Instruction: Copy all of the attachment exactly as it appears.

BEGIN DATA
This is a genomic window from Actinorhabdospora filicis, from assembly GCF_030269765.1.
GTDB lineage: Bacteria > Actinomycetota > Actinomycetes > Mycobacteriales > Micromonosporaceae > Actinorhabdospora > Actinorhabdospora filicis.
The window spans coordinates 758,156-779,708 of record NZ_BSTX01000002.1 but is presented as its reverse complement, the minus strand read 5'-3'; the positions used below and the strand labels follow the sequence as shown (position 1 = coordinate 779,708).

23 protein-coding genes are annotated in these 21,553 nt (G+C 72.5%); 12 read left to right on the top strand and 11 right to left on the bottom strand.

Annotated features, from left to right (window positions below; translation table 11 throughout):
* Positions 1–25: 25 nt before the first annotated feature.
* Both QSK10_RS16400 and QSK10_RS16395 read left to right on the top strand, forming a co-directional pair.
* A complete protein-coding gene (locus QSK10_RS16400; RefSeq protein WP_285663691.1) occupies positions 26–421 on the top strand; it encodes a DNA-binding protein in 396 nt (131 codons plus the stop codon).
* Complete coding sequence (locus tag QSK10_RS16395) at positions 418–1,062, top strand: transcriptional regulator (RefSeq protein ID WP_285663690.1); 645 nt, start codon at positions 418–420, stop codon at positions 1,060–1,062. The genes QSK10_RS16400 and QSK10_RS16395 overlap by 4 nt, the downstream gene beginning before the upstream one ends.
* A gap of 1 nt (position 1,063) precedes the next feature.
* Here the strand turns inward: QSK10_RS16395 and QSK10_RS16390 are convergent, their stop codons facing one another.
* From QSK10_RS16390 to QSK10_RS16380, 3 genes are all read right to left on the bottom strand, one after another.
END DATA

This is a genomic window from Actinorhabdospora filicis, from assembly GCF_030269765.1.
GTDB lineage: Bacteria > Actinomycetota > Actinomycetes > Mycobacteriales > Micromonosporaceae > Actinorhabdospora > Actinorhabdospora filicis.
The window spans coordinates 758,156-779,708 of record NZ_BSTX01000002.1 but is presented as its reverse complement, the minus strand read 5'-3'; the positions used below and the strand labels follow the sequence as shown (position 1 = coordinate 779,708).

23 protein-coding genes are annotated in these 21,553 nt (G+C 72.5%); 12 read left to right on the top strand and 11 right to left on the bottom strand.

Annotated features, from left to right (window positions below; translation table 11 throughout):
* Positions 1–25: 25 nt before the first annotated feature.
* Both QSK10_RS16400 and QSK10_RS16395 read left to right on the top strand, forming a co-directional pair.
* A complete protein-coding gene (locus QSK10_RS16400; RefSeq protein WP_285663691.1) occupies positions 26–421 on the top strand; it encodes a DNA-binding protein in 396 nt (131 codons plus the stop codon).
* Complete coding sequence (locus tag QSK10_RS16395) at positions 418–1,062, top strand: transcriptional regulator (RefSeq protein ID WP_285663690.1); 645 nt, start codon at positions 418–420, stop codon at positions 1,060–1,062. The genes QSK10_RS16400 and QSK10_RS16395 overlap by 4 nt, the downstream gene beginning before the upstream one ends.
* A gap of 1 nt (position 1,063) precedes the next feature.
* Here the strand turns inward: QSK10_RS16395 and QSK10_RS16390 are convergent, their stop codons facing one another.
* From QSK10_RS16390 to QSK10_RS16380, 3 genes are all read right to left on the bottom strand, one after another.